Nonprofit Sustainability

Nonprofit organizations provide very valuable assistance to society. With shrinking funds for programs and a more competitive environment, nonprofit organizations will need to rethink their corporate strategies for future success.

In 2005, there will be approximately 1.4 million nonprofit organizations registered to the IRS. The majority of nonprofits depend on volunteers at various levels. In fact, 74% of all public charities and 83% of all foundations are small; they have less than $500,000 in expenses and limited staff.  

Negative market trends signal trouble for many nonprofit organizations. According to the Nonprofit Research Collaborative in 2011, 59% of nonprofits reported their donation income was flat or lower than 2010.  Although 41% of nonprofits saw an increase in their donations during this timeframe, smaller charities with less than $3 million in total spending saw donations drop. 

In fact, food pantries and homeless shelters across the nation reported more usage which increased the cost of operations. Furthermore, 8% of charities noted they were in danger of closing according to the Center on Philanthropy at Indiana University.                                              

Demanding contributors and the public in general are demanding more accountable and efficiency after several high profile scandals.  Nonprofit organizations are often influenced by their stakeholders that include clients, board of directors, committees, government officials, community leaders, staff, and volunteers.

However, most nonprofit organizations haven’t completely embraced this rigor due to various reasons (i.e. limited resources and the lack of knowledge). Yet, nonprofit organizations have a greater need for increased effectiveness in their processes during this economic crisis.   

Describe your professional experiences with nonprofit sustainability issues.

 © 2012 by Daryl D. Green                                                       

 

Sustainable Nonprofit Organizations

Any student can tell you I set high expectations for them, regardless of their backgrounds and college classifications.  Yet, any time you ask some people to go beyond their comfort zone and stretch themselves a bit mentally, a professor is going to get some backlash. 

Nevertheless, I designed a new final project called Real World Application based on one of the top tiered business schools.  The objective was to provide students in my Operations Management course some practical applications from the course and assist  local organizations with their problems.   This is when I fully understood the challenges that many nonprofit organizations faced in this economic climate.

Most students selected private businesses while a few opted for nonprofit organizations.  Noriko Chapman, the past guest blogger, got me involved more with her project since she complained she needed to do well in my course.  Her project entailed assisting the Tennessee Vocational Rehabilitation Center (TRC’s), located in Maryville, to be more efficient and effective. TRC’s mission is to provide services that help lead individuals who have a physical and/or mental disability to employment and are designed to meet individual needs.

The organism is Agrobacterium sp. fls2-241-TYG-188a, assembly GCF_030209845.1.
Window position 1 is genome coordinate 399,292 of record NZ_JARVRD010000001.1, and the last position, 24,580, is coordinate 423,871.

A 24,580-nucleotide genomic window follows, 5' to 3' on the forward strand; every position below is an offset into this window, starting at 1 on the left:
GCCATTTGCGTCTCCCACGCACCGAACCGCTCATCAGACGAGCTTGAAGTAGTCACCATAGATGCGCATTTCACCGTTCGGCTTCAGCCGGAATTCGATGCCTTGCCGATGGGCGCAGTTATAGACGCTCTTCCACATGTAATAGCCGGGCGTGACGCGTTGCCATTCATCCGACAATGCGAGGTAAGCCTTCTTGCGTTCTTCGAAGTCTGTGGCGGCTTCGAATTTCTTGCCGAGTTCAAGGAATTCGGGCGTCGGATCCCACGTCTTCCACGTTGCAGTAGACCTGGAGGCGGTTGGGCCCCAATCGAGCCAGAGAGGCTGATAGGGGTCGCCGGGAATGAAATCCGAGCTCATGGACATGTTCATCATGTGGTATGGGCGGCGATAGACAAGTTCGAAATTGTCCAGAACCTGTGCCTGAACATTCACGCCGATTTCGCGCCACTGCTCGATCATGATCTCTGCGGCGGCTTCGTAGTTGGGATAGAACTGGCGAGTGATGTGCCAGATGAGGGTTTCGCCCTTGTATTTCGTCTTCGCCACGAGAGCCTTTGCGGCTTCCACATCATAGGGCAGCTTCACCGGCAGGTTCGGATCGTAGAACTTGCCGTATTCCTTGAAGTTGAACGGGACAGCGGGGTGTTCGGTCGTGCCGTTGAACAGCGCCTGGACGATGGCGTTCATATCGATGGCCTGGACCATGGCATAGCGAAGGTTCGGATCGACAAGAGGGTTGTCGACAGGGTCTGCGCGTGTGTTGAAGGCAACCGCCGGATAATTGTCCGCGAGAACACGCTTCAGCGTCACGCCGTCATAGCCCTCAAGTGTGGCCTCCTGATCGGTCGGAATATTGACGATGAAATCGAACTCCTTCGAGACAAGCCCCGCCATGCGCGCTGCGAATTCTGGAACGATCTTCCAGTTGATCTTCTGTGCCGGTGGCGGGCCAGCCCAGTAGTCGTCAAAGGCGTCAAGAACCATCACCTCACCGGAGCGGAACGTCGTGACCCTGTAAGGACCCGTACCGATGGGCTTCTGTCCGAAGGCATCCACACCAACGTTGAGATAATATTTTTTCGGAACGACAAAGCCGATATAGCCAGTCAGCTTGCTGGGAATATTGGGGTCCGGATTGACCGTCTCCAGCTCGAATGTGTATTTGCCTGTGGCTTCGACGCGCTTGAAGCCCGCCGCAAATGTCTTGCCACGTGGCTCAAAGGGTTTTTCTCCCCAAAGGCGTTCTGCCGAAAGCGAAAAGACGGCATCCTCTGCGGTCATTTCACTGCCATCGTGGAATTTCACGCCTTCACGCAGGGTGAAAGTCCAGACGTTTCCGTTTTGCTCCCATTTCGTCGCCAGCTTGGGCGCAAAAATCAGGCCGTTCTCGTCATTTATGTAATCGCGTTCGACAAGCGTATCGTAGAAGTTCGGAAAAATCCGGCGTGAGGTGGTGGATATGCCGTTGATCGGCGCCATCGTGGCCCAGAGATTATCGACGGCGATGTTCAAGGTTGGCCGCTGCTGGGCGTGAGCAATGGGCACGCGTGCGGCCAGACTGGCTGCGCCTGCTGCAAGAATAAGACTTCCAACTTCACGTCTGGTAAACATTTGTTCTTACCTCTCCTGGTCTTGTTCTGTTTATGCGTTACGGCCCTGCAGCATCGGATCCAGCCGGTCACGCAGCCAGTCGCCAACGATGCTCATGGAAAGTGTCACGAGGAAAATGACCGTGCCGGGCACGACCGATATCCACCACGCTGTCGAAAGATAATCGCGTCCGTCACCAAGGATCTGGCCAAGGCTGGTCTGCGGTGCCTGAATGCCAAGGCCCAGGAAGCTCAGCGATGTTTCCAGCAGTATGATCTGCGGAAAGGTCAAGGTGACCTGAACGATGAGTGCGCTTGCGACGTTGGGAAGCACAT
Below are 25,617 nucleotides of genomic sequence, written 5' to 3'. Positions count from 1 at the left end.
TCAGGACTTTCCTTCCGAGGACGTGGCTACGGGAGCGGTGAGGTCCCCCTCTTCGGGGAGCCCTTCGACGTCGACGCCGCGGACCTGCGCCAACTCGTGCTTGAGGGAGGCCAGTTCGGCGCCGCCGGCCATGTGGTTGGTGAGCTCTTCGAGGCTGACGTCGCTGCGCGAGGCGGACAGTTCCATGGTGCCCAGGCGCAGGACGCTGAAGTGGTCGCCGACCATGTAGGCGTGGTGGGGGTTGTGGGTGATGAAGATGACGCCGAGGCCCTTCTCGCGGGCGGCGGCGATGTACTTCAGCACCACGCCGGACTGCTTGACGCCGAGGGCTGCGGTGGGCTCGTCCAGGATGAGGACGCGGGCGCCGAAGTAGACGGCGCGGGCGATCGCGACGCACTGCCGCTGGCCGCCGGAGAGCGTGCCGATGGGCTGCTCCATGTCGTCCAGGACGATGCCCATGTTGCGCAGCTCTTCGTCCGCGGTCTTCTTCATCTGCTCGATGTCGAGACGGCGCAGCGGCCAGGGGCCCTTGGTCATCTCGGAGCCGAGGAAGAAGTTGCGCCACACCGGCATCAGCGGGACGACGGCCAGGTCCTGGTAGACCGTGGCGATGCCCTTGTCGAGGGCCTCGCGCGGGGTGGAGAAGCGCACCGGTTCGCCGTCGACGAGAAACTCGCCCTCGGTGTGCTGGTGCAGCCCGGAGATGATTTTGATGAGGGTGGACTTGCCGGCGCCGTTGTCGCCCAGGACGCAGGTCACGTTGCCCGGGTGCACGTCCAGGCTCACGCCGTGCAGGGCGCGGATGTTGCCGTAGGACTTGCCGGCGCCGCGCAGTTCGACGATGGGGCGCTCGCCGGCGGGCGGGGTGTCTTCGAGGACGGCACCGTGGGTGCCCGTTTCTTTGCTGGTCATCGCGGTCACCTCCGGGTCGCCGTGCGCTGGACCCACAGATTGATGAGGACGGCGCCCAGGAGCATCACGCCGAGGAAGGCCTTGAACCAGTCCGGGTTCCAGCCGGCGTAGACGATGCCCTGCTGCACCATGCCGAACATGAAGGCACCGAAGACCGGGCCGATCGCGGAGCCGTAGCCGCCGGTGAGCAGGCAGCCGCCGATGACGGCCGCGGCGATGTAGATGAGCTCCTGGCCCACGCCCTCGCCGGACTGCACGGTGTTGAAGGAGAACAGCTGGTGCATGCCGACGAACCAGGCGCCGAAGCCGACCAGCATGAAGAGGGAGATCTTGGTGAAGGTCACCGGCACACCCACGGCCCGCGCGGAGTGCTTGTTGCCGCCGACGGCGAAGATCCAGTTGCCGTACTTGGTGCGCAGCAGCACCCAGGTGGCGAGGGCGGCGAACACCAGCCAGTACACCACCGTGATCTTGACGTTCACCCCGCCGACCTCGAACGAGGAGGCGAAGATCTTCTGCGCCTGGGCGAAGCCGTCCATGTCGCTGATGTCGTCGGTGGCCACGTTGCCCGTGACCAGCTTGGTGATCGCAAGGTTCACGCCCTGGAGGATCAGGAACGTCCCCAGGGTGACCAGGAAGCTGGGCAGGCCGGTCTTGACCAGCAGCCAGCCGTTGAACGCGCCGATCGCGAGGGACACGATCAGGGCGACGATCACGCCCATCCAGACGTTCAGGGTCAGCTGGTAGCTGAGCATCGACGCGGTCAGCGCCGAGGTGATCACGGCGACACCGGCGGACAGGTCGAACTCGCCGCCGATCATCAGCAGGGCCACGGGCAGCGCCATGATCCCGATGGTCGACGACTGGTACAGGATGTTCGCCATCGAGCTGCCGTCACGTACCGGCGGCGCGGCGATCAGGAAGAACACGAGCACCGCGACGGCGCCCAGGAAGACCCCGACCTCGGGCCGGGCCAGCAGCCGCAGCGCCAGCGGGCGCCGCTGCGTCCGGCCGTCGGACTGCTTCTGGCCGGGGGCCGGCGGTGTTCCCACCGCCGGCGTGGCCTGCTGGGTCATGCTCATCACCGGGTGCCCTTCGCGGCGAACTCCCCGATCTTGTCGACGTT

Her employer, DENSO, had been working to assist this nonprofit organization with a contract that allowed disabled workers to earn income.  Her research helped TRC become more efficient.  Noriko’s final project was the main inspiration for her new book, Second Chance: An In-depth Case Study on Nonprofit Organization’s Resource Allocation and Operational Maximization.

During the economic crisis this year, the organization nearly lost $72K from government funding.  It was clear to me that nonprofits needed to get their act together and create more value to the sponsors and customers or face extinction.

With shrinking funds for programs and a more competitive environment, nonprofit organizations will need to rethink their corporate strategies for future success. In 2005, there will be approximately 1.4 million nonprofit organizations registered to the IRS.

The majority of nonprofits depend on volunteers at various levels.  In fact, 74% of all public charities and 83% of all foundations are small; they have less than $500,000 in expenses and limited staff. 

Nonprofit organizations are different from traditional organizations and require special considerations in their operations. Operations management (OM) has been a vital instrument in the pursuit of greater productivity in the business sector.

OM includes planning, coordinating, and executing all activities that create goods and services. Robert Jacobs, Richard Chase, and Nicholas Aquilano, authors of Operations & Supply Management, suggest that implementing OM assists organizations to be more competitive: “Compared with most of the other ways managers try to stimulate growth – technology investments, acquisitions, and major market campaigns, for example – innovations in operations are relatively reliable and low cost.” Today’s businesses have built elaborate systems for better efficiency and effectiveness. Yet, most nonprofits are forced to rely upon low-end technologies and outdated practices.

Demanding contributors and the public in general are demanding more accountable and efficiency after several high profile scandals.  Nonprofit organizations are often influenced by their stakeholders that include clients, board of directors, committees, government officials, community leaders, staff, and volunteers.  

However, most nonprofit organizations haven’t completely embraced this rigor due to various reasons (i.e. limited resources and the lack of knowledge).  Yet, nonprofit organizations have a greater need for increased effectiveness in their processes during this economic crisis.   

Describe your professional experiences with nonprofit sustainability issues.

© 2011 by Daryl D. Green